Tuesday, December 23, 2008

Weird things make me laugh sometimes

My Father

No one likes to think about losing a loved one, but eventually each of us loses or is lost. Before that happens we have a compulsion to try to tell important people in our lives what we thought of them. Otherwise, regret traditionally follows.

As my father is advancing in years and seems to be toying with the notion of getting diagnosed with something heinous, I turn my attention to him. It never wavers far from him anyway, since we spent so much time together when I was young.

He was not a modern parent who hovers over every moment of an offspring's life in the current mode. Even if portable video had existed, he would not have immortalized my every act and made sure he was there to witness every school play, sports event and booger-eating contest behind the elementary school. Let's be reasonable. Reason is what elevates us above mere vessels of passion. Vessels of passion have a fine time riding their waves of unchecked emotion, but they can make quite a mess.

I shy away from describing life as a gift when it can go so wrong in so many ways, but I am grateful that my parents chose to be as responsible as they were after giving it to me and my siblings. I would rather have had a pool table than a baby brother back in the mid 1960s, but that wasn't my decision to make. We moved a lot and a baby brother was more portable. I've made my peace with that.

My father was a pain in the ass. Above all else he was dedicated to doing the right thing even if it inconvenienced him personally. Because this is a minority view, he was frequently frustrated, depressed and irritable. To a kid this does not look like a good advertisement for that lifestyle. But the value works its insidious way into your mind. Before you know it, you're being self-destructively conscientious as well. It may come out in chaotic and obscure ways at first. It may take a final form very different from the example of the previous generation. Still, it is there. At least the intention is there.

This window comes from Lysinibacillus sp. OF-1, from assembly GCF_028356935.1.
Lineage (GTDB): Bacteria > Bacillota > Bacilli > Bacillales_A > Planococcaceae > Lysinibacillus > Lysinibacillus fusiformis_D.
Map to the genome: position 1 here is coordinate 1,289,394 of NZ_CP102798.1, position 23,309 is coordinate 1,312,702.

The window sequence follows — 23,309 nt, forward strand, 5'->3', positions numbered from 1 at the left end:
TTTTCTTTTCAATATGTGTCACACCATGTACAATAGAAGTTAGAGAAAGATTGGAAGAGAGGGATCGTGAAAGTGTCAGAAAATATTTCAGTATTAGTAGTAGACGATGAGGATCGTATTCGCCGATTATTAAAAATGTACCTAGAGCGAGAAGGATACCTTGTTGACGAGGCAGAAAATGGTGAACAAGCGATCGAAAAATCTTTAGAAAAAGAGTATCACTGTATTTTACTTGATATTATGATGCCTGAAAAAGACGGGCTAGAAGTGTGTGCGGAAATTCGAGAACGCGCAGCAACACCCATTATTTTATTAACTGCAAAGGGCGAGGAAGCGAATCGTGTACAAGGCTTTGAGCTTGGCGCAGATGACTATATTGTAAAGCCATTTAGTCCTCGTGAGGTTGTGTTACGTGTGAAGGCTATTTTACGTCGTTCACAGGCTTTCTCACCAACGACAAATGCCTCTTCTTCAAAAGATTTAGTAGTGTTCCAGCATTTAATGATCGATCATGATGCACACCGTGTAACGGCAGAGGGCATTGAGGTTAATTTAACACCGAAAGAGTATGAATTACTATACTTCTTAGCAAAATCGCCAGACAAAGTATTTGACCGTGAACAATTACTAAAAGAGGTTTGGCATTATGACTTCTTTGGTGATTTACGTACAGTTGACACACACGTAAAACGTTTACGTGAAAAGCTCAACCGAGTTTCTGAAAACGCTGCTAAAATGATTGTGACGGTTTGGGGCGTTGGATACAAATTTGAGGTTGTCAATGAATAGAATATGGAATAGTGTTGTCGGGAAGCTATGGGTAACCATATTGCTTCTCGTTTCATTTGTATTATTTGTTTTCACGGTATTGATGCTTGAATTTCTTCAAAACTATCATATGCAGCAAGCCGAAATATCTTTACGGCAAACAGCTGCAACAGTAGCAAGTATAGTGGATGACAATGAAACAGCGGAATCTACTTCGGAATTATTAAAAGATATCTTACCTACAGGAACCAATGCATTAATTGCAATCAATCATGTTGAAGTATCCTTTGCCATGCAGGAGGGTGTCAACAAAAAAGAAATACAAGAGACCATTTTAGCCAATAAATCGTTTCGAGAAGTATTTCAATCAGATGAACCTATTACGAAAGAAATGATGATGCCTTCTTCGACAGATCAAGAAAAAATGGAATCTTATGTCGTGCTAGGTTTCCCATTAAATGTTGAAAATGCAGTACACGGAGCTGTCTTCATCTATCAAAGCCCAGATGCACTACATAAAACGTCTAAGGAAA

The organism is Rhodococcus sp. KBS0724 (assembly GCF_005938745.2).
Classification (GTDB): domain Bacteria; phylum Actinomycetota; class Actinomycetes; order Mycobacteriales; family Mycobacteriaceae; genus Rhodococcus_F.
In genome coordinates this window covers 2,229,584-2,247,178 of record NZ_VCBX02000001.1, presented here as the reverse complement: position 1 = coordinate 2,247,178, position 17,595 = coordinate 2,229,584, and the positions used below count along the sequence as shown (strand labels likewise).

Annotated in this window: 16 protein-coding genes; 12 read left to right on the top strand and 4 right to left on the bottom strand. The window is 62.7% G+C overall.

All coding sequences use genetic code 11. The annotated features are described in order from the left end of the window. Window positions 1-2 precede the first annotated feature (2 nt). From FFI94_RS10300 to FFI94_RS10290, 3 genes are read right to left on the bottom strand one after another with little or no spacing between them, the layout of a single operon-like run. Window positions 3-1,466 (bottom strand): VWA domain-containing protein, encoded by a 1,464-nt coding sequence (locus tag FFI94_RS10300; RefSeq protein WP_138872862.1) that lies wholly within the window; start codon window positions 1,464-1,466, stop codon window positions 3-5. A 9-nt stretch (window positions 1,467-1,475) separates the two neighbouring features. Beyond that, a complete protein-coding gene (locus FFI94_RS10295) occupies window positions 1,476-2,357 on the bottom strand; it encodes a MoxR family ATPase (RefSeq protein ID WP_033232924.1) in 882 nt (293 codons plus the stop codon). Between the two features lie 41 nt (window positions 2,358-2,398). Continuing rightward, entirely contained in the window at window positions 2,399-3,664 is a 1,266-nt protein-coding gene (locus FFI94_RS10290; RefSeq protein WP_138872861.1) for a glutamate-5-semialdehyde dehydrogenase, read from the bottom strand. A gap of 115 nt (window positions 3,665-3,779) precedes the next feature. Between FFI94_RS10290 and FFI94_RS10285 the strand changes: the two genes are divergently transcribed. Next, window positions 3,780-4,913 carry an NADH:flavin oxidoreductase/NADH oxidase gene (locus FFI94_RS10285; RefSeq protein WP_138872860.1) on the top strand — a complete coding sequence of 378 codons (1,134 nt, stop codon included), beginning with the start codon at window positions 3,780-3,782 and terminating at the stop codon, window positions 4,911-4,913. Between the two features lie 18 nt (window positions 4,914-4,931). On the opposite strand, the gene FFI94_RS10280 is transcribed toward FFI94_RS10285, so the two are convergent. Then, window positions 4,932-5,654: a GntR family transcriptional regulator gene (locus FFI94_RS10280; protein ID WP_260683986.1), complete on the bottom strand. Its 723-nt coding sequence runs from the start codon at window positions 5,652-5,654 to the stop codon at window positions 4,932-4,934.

My father's devotion to the ideals of the institutions that raised him made him somewhat unpopular with many of the other inmates and functionaries of those institutions who had looser interpretations of the basic principles under which they were supposed to operate. He questioned authority not in a destructive way, but by insisting that it live up to the code it claimed to. He saw the larger picture in which the restrictions on personal gratification led to an overall higher standard for everyone. Take a little less, give a little more and it all comes around eventually.

Selfish bastards shortstop the part that comes back around, leaving the good guys holding a nearly-empty bag or the stinky end of the stick more often than not. The truly good just keep plugging, because they know that without them there would be nothing at all worth having. Society really would cease to function if everybody just went out and tried to get as much as possible for themselves. Witness it in action even now. So the poor guy with a conscience gets made to look like an idiot time and again. Or he receives hollow accolades from the grateful selfish bastards who pay tribute to the values without any intention of hobbling themselves with them. Only everyone knows at some level that the good guy really is holding everything together for the ones who can't or won't. For the very instant of the tribute, even the most cynical user feels genuine affection and gratitude for the grunt bending under the weight of stone.

My father, badly betrayed and abandoned by those who should have cared for him, was determined not to make the same mistake with his own family. Consequently, he made his own brand new mistakes. I can't think of any just at the moment, since he is omniscient, but he is human. Well, half human, anyway. I came to think he might be from some other race that lives by pure logic. Except when we made him go bullshit crazy mad by being bonehead kids.

For all his hard work and simple virtue, he had a curious attraction to the yachts and homes of the wealthy. He never did what was necessary to have those things, but never ceased to want them. That paradox marked his efforts throughout adulthood. He had an unfulfilled longing for certain personal accomplishments linked to a temperamental compulsion to put his own wants below the needs of others. As decades passed he seems to have developed more satisfaction in the service itself, but for a while he really did seem to be hoping for some recognition and compensation that would not materialize. A battle raged below the surface, sometimes barely below it, between his personal ambitions and what he saw as his higher self.